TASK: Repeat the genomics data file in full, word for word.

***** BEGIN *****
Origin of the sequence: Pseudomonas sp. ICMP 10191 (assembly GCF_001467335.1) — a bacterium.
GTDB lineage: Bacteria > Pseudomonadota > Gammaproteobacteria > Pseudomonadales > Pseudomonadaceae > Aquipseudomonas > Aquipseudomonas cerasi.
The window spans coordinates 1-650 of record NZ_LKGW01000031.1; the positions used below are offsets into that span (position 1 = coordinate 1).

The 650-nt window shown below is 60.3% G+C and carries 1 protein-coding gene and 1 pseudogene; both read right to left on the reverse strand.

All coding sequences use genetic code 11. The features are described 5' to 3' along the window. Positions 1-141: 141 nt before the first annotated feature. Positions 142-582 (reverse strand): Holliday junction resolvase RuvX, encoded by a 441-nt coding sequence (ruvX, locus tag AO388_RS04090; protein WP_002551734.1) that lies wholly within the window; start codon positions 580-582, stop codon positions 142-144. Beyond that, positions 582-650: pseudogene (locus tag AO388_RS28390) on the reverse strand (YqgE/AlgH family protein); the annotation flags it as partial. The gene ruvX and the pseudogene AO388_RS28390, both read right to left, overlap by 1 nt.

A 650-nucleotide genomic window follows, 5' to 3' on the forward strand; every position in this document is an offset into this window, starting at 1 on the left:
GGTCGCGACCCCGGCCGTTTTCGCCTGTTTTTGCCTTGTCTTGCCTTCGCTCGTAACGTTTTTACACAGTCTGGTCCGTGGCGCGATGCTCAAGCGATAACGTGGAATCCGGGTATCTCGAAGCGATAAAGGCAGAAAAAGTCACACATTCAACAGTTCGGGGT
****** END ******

Origin of the sequence: Pseudomonas sp. ICMP 10191 (assembly GCF_001467335.1) — a bacterium.
GTDB lineage: Bacteria > Pseudomonadota > Gammaproteobacteria > Pseudomonadales > Pseudomonadaceae > Aquipseudomonas > Aquipseudomonas cerasi.
The window spans coordinates 1-650 of record NZ_LKGW01000031.1; the positions used below are offsets into that span (position 1 = coordinate 1).

The 650-nt window shown below is 60.3% G+C and carries 1 protein-coding gene and 1 pseudogene; both read right to left on the reverse strand.

All coding sequences use genetic code 11. The features are described 5' to 3' along the window. Positions 1-141: 141 nt before the first annotated feature. Positions 142-582 (reverse strand): Holliday junction resolvase RuvX, encoded by a 441-nt coding sequence (ruvX, locus tag AO388_RS04090; protein WP_002551734.1) that lies wholly within the window; start codon positions 580-582, stop codon positions 142-144. Beyond that, positions 582-650: pseudogene (locus tag AO388_RS28390) on the reverse strand (YqgE/AlgH family protein); the annotation flags it as partial. The gene ruvX and the pseudogene AO388_RS28390, both read right to left, overlap by 1 nt.

A 650-nucleotide genomic window follows, 5' to 3' on the forward strand; every position in this document is an offset into this window, starting at 1 on the left:
GGTCGCGACCCCGGCCGTTTTCGCCTGTTTTTGCCTTGTCTTGCCTTCGCTCGTAACGTTTTTACACAGTCTGGTCCGTGGCGCGATGCTCAAGCGATAACGTGGAATCCGGGTATCTCGAAGCGATAAAGGCAGAAAAAGTCACACATTCAACAGTTCGGGGT